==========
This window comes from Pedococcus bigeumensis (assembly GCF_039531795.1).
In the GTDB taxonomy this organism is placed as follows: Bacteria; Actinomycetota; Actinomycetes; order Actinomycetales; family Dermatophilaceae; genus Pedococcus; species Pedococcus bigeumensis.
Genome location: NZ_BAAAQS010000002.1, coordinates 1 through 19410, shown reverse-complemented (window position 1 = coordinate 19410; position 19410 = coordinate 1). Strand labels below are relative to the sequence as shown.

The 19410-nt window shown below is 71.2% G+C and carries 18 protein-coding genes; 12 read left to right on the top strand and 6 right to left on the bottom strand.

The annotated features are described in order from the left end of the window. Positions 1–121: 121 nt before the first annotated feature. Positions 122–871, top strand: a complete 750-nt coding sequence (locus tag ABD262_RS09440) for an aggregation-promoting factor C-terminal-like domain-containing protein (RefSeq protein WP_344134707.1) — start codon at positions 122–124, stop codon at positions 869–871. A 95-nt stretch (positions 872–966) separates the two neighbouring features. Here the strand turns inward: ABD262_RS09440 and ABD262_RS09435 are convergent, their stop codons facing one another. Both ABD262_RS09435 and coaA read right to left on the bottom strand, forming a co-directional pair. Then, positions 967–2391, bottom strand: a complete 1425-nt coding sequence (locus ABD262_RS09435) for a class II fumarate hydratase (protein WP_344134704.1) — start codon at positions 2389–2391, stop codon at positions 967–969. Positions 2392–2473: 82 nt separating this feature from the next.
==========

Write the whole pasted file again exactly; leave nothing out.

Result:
This window comes from Pedococcus bigeumensis (assembly GCF_039531795.1).
In the GTDB taxonomy this organism is placed as follows: Bacteria; Actinomycetota; Actinomycetes; order Actinomycetales; family Dermatophilaceae; genus Pedococcus; species Pedococcus bigeumensis.
Genome location: NZ_BAAAQS010000002.1, coordinates 1 through 19410, shown reverse-complemented (window position 1 = coordinate 19410; position 19410 = coordinate 1). Strand labels below are relative to the sequence as shown.

The 19410-nt window shown below is 71.2% G+C and carries 18 protein-coding genes; 12 read left to right on the top strand and 6 right to left on the bottom strand.

The annotated features are described in order from the left end of the window. Positions 1–121: 121 nt before the first annotated feature. Positions 122–871, top strand: a complete 750-nt coding sequence (locus tag ABD262_RS09440) for an aggregation-promoting factor C-terminal-like domain-containing protein (RefSeq protein WP_344134707.1) — start codon at positions 122–124, stop codon at positions 869–871. A 95-nt stretch (positions 872–966) separates the two neighbouring features. Here the strand turns inward: ABD262_RS09440 and ABD262_RS09435 are convergent, their stop codons facing one another. Both ABD262_RS09435 and coaA read right to left on the bottom strand, forming a co-directional pair. Then, positions 967–2391, bottom strand: a complete 1425-nt coding sequence (locus ABD262_RS09435) for a class II fumarate hydratase (protein WP_344134704.1) — start codon at positions 2389–2391, stop codon at positions 967–969. Positions 2392–2473: 82 nt separating this feature from the next.